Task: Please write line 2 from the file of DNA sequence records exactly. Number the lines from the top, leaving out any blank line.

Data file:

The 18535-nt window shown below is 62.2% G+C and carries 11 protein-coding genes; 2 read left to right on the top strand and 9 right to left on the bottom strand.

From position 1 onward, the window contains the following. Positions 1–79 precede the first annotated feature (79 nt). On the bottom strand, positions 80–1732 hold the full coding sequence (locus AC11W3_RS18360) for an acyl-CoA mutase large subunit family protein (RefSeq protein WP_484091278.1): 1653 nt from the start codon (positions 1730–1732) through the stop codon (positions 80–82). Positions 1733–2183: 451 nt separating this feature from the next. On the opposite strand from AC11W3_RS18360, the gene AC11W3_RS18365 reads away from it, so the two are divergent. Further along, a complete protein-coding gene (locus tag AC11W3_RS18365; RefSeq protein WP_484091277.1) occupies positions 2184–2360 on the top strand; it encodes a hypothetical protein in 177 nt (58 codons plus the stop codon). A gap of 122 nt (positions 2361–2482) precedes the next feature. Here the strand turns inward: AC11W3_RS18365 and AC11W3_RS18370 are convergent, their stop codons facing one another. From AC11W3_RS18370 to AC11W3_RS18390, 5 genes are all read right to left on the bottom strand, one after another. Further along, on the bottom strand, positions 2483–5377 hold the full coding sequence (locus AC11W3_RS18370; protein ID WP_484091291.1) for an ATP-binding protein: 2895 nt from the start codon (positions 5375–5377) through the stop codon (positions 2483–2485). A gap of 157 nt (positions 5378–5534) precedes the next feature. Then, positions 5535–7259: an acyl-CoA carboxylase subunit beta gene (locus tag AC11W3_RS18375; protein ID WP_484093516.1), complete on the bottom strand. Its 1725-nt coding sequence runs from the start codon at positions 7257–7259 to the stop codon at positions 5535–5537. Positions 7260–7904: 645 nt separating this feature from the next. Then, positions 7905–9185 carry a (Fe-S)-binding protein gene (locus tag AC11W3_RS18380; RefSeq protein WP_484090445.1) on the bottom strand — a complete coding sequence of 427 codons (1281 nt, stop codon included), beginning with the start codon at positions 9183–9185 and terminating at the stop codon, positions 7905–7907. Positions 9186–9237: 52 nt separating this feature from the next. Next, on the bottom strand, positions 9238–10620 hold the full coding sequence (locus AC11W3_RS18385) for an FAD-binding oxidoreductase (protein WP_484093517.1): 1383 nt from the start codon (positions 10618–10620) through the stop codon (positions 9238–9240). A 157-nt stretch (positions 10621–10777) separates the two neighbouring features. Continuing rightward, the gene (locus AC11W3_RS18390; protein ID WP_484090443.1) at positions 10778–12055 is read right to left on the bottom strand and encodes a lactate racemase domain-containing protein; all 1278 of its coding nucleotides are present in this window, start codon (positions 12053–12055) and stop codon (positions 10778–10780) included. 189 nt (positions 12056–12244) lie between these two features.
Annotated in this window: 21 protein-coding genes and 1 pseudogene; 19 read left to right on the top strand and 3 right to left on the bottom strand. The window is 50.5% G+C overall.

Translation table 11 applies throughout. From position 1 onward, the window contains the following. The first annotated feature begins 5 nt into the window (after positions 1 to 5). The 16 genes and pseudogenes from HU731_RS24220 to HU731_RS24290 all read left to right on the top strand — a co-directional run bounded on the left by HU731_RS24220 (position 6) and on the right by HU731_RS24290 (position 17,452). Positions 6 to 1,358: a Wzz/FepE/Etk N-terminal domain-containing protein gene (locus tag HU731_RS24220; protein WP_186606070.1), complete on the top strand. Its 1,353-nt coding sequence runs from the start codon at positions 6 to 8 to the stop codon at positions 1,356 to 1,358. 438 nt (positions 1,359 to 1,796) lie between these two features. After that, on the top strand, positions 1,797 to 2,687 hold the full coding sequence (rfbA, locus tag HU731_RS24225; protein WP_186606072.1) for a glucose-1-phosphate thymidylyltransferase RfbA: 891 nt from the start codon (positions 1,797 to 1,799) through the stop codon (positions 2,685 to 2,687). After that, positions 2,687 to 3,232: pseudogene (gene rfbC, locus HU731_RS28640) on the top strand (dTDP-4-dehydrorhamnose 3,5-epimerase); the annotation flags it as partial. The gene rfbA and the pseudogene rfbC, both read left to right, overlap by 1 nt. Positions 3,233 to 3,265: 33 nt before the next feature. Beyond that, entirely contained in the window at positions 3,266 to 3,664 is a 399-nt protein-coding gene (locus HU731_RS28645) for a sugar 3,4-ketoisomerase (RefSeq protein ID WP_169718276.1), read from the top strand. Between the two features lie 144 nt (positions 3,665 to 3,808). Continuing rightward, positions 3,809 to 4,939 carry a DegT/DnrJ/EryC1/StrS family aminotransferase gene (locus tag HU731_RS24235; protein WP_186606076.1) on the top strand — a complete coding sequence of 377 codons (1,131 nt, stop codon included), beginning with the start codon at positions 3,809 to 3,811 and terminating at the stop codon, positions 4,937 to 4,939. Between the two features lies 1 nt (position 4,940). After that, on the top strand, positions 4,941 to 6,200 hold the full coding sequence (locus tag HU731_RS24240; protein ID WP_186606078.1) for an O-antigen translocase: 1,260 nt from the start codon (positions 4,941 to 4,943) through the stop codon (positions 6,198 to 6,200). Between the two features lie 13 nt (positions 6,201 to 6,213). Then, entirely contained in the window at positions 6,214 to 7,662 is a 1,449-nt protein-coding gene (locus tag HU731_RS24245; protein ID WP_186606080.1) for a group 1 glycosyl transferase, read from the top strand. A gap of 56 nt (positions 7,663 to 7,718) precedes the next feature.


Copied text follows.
From position 1 onward, the window contains the following. Positions 1–79 precede the first annotated feature (79 nt). On the bottom strand, positions 80–1732 hold the full coding sequence (locus AC11W3_RS18360) for an acyl-CoA mutase large subunit family protein (RefSeq protein WP_484091278.1): 1653 nt from the start codon (positions 1730–1732) through the stop codon (positions 80–82). Positions 1733–2183: 451 nt separating this feature from the next. On the opposite strand from AC11W3_RS18360, the gene AC11W3_RS18365 reads away from it, so the two are divergent. Further along, a complete protein-coding gene (locus tag AC11W3_RS18365; RefSeq protein WP_484091277.1) occupies positions 2184–2360 on the top strand; it encodes a hypothetical protein in 177 nt (58 codons plus the stop codon). A gap of 122 nt (positions 2361–2482) precedes the next feature. Here the strand turns inward: AC11W3_RS18365 and AC11W3_RS18370 are convergent, their stop codons facing one another. From AC11W3_RS18370 to AC11W3_RS18390, 5 genes are all read right to left on the bottom strand, one after another. Further along, on the bottom strand, positions 2483–5377 hold the full coding sequence (locus AC11W3_RS18370; protein ID WP_484091291.1) for an ATP-binding protein: 2895 nt from the start codon (positions 5375–5377) through the stop codon (positions 2483–2485). A gap of 157 nt (positions 5378–5534) precedes the next feature. Then, positions 5535–7259: an acyl-CoA carboxylase subunit beta gene (locus tag AC11W3_RS18375; protein ID WP_484093516.1), complete on the bottom strand. Its 1725-nt coding sequence runs from the start codon at positions 7257–7259 to the stop codon at positions 5535–5537. Positions 7260–7904: 645 nt separating this feature from the next. Then, positions 7905–9185 carry a (Fe-S)-binding protein gene (locus tag AC11W3_RS18380; RefSeq protein WP_484090445.1) on the bottom strand — a complete coding sequence of 427 codons (1281 nt, stop codon included), beginning with the start codon at positions 9183–9185 and terminating at the stop codon, positions 7905–7907. Positions 9186–9237: 52 nt separating this feature from the next. Next, on the bottom strand, positions 9238–10620 hold the full coding sequence (locus AC11W3_RS18385) for an FAD-binding oxidoreductase (protein WP_484093517.1): 1383 nt from the start codon (positions 10618–10620) through the stop codon (positions 9238–9240). A 157-nt stretch (positions 10621–10777) separates the two neighbouring features. Continuing rightward, the gene (locus AC11W3_RS18390; protein ID WP_484090443.1) at positions 10778–12055 is read right to left on the bottom strand and encodes a lactate racemase domain-containing protein; all 1278 of its coding nucleotides are present in this window, start codon (positions 12053–12055) and stop codon (positions 10778–10780) included. 189 nt (positions 12056–12244) lie between these two features.